This short spot was done as an exercise of becoming more familiar with my video gear and finding a workflow on set that was both fast and efficient. I did not want to worry as much about the story and the shot list so I borrowed/copied the storyboard from a recent REI video.

At first I was a little apprehensive about copying another piece of work but I found the exercise ended up being a great learning experience. It really made me dissect the REI spot to find out why and how it worked. From the pacing, shot selection, to camera movement it all ended up driving the narrative. Being able to compare my short to the REI short I was able to pinpoint exactly where my short was weak and fell through. On my shorts in the past it has not been as obvious to me.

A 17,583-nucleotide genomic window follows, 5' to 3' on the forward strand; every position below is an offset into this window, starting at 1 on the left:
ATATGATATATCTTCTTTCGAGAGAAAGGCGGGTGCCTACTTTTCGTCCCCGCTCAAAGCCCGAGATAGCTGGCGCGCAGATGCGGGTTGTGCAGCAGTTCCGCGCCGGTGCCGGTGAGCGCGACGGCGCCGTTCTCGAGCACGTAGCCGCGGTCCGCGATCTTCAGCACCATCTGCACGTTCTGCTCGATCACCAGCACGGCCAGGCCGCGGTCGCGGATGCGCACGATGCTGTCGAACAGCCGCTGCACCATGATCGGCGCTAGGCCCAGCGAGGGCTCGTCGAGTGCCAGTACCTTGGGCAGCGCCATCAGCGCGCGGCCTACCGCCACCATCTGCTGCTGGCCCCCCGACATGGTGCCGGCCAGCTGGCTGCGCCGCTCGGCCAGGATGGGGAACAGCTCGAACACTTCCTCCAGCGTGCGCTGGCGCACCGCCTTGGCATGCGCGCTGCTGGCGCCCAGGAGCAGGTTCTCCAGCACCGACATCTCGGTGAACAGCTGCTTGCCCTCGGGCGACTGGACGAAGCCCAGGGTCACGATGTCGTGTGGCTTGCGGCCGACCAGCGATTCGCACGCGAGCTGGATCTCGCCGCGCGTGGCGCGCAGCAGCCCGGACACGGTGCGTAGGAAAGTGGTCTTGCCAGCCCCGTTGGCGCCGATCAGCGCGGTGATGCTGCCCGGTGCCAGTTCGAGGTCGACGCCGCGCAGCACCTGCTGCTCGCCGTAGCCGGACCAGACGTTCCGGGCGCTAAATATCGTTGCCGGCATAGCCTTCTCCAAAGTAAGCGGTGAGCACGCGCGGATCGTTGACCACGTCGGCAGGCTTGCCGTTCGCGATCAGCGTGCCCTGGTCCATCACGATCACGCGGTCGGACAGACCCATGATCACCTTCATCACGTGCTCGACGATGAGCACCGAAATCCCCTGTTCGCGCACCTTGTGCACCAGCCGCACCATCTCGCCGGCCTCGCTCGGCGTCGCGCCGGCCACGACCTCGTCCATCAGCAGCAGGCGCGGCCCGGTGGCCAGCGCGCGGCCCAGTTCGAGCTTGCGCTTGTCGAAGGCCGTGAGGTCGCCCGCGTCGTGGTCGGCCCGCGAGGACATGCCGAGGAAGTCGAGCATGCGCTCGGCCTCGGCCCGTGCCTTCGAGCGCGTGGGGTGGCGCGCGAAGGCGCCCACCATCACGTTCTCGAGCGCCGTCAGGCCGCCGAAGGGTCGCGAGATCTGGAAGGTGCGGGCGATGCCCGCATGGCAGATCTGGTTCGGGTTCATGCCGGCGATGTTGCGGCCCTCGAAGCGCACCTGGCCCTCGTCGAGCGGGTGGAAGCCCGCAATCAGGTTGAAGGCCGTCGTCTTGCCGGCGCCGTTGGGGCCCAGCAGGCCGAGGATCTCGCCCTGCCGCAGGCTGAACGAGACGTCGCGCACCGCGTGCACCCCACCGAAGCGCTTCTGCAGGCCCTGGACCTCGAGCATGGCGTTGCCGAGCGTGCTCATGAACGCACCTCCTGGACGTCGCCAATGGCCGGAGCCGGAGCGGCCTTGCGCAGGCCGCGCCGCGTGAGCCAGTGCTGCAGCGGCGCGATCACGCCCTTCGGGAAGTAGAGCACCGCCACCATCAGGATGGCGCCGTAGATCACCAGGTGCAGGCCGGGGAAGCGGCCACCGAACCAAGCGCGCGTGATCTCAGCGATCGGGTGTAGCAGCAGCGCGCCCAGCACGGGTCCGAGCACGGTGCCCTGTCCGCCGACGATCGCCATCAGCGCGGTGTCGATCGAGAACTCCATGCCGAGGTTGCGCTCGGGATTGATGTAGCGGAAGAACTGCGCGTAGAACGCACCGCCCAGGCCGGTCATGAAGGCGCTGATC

While it is disappointing when I produce a piece of work that is not up to what I envisioned in my head I always end up learning more from these experiences. During the editing process I sat down with my assistant Darren Utt and we went through the process step by step to see where the mistakes had come from and how we could learn from them to produce better work in the future. Out of this meeting we came away with a solid foundation for future shoots. I like to call it my “Bible” for shooting.

Talent: Kc Guyer and Laura Duyn
Camera/Director Assistant: Darren Utt

Behind the scenes photos taken Laura Duyn and Darren Utt.

Film: Gorge Running

February 25, 2011

Before diving into photography I was a film major at Chapman University. At the time I had aspirations of making feature films in Hollywood. However, after a year I quickly learned the Hollywood lifestyle was not for me. Since my film days I have dabbled occasionally in making short movies but more as just a side hobby. I realized trying to do both movies and photography at the same time was just too expensive. Then the 5DMKII came along and it became possible for me to use essentially the same equipment for both shooting photos and short movies.